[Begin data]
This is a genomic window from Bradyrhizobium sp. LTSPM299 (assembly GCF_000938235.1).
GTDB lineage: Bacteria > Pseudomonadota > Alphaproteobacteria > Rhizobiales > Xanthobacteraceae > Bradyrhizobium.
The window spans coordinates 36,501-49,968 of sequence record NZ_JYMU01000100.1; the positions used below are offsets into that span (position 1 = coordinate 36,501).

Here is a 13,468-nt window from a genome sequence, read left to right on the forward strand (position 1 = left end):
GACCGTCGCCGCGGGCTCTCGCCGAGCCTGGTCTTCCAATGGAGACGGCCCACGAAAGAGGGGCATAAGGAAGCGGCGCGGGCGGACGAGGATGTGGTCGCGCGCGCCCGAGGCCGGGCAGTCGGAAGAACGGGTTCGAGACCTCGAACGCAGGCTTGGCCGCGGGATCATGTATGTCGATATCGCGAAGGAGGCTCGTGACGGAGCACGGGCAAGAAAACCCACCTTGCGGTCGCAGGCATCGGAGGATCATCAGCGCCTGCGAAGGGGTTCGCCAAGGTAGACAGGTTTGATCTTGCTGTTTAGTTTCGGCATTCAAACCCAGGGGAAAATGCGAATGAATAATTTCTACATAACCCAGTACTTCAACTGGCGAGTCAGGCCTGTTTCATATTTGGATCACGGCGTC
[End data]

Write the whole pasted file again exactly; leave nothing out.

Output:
This is a genomic window from Bradyrhizobium sp. LTSPM299 (assembly GCF_000938235.1).
GTDB lineage: Bacteria > Pseudomonadota > Alphaproteobacteria > Rhizobiales > Xanthobacteraceae > Bradyrhizobium.
The window spans coordinates 36,501-49,968 of sequence record NZ_JYMU01000100.1; the positions used below are offsets into that span (position 1 = coordinate 36,501).

Here is a 13,468-nt window from a genome sequence, read left to right on the forward strand (position 1 = left end):
GACCGTCGCCGCGGGCTCTCGCCGAGCCTGGTCTTCCAATGGAGACGGCCCACGAAAGAGGGGCATAAGGAAGCGGCGCGGGCGGACGAGGATGTGGTCGCGCGCGCCCGAGGCCGGGCAGTCGGAAGAACGGGTTCGAGACCTCGAACGCAGGCTTGGCCGCGGGATCATGTATGTCGATATCGCGAAGGAGGCTCGTGACGGAGCACGGGCAAGAAAACCCACCTTGCGGTCGCAGGCATCGGAGGATCATCAGCGCCTGCGAAGGGGTTCGCCAAGGTAGACAGGTTTGATCTTGCTGTTTAGTTTCGGCATTCAAACCCAGGGGAAAATGCGAATGAATAATTTCTACATAACCCAGTACTTCAACTGGCGAGTCAGGCCTGTTTCATATTTGGATCACGGCGTC